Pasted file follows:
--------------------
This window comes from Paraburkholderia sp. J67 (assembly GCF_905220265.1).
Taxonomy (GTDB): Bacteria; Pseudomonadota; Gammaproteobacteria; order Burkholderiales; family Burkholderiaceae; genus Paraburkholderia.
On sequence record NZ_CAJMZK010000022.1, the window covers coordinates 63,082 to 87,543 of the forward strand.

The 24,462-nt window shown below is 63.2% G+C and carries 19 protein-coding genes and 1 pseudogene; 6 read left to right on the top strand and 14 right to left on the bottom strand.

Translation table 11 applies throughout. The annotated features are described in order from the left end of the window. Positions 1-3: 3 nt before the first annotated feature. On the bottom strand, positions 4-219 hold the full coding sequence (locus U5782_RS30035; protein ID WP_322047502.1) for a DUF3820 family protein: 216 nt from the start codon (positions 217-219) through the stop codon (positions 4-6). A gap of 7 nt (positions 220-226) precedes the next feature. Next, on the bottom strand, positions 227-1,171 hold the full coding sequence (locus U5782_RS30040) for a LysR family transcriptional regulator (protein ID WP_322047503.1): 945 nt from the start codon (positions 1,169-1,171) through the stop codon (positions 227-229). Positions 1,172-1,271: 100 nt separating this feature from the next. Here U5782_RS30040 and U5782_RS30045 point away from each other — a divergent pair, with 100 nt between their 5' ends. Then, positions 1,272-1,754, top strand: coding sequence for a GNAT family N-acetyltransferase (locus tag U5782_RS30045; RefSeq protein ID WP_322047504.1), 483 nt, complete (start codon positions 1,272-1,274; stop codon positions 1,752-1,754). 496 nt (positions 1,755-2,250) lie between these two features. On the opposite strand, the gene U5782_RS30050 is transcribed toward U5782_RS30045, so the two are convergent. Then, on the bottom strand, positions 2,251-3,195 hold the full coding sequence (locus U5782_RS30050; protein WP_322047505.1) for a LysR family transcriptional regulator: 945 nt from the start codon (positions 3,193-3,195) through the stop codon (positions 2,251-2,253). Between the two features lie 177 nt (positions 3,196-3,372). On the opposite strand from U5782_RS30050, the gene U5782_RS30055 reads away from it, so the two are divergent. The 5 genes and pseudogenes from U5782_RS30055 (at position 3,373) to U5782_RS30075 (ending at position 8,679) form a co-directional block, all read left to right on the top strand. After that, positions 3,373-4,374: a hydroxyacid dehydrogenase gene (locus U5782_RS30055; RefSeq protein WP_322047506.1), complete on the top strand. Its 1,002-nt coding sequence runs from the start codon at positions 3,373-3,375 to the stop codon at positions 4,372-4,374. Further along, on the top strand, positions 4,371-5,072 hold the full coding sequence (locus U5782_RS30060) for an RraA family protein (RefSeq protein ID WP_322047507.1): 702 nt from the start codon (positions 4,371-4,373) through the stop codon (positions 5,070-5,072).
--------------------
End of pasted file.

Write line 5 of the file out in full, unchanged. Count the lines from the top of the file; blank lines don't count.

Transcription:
Translation table 11 applies throughout. The annotated features are described in order from the left end of the window. Positions 1-3: 3 nt before the first annotated feature. On the bottom strand, positions 4-219 hold the full coding sequence (locus U5782_RS30035; protein ID WP_322047502.1) for a DUF3820 family protein: 216 nt from the start codon (positions 217-219) through the stop codon (positions 4-6). A gap of 7 nt (positions 220-226) precedes the next feature. Next, on the bottom strand, positions 227-1,171 hold the full coding sequence (locus U5782_RS30040) for a LysR family transcriptional regulator (protein ID WP_322047503.1): 945 nt from the start codon (positions 1,169-1,171) through the stop codon (positions 227-229). Positions 1,172-1,271: 100 nt separating this feature from the next. Here U5782_RS30040 and U5782_RS30045 point away from each other — a divergent pair, with 100 nt between their 5' ends. Then, positions 1,272-1,754, top strand: coding sequence for a GNAT family N-acetyltransferase (locus tag U5782_RS30045; RefSeq protein ID WP_322047504.1), 483 nt, complete (start codon positions 1,272-1,274; stop codon positions 1,752-1,754). 496 nt (positions 1,755-2,250) lie between these two features. On the opposite strand, the gene U5782_RS30050 is transcribed toward U5782_RS30045, so the two are convergent. Then, on the bottom strand, positions 2,251-3,195 hold the full coding sequence (locus U5782_RS30050; protein WP_322047505.1) for a LysR family transcriptional regulator: 945 nt from the start codon (positions 3,193-3,195) through the stop codon (positions 2,251-2,253). Between the two features lie 177 nt (positions 3,196-3,372). On the opposite strand from U5782_RS30050, the gene U5782_RS30055 reads away from it, so the two are divergent. The 5 genes and pseudogenes from U5782_RS30055 (at position 3,373) to U5782_RS30075 (ending at position 8,679) form a co-directional block, all read left to right on the top strand. After that, positions 3,373-4,374: a hydroxyacid dehydrogenase gene (locus U5782_RS30055; RefSeq protein WP_322047506.1), complete on the top strand. Its 1,002-nt coding sequence runs from the start codon at positions 3,373-3,375 to the stop codon at positions 4,372-4,374. Further along, on the top strand, positions 4,371-5,072 hold the full coding sequence (locus U5782_RS30060) for an RraA family protein (RefSeq protein ID WP_322047507.1): 702 nt from the start codon (positions 4,371-4,373) through the stop codon (positions 5,070-5,072).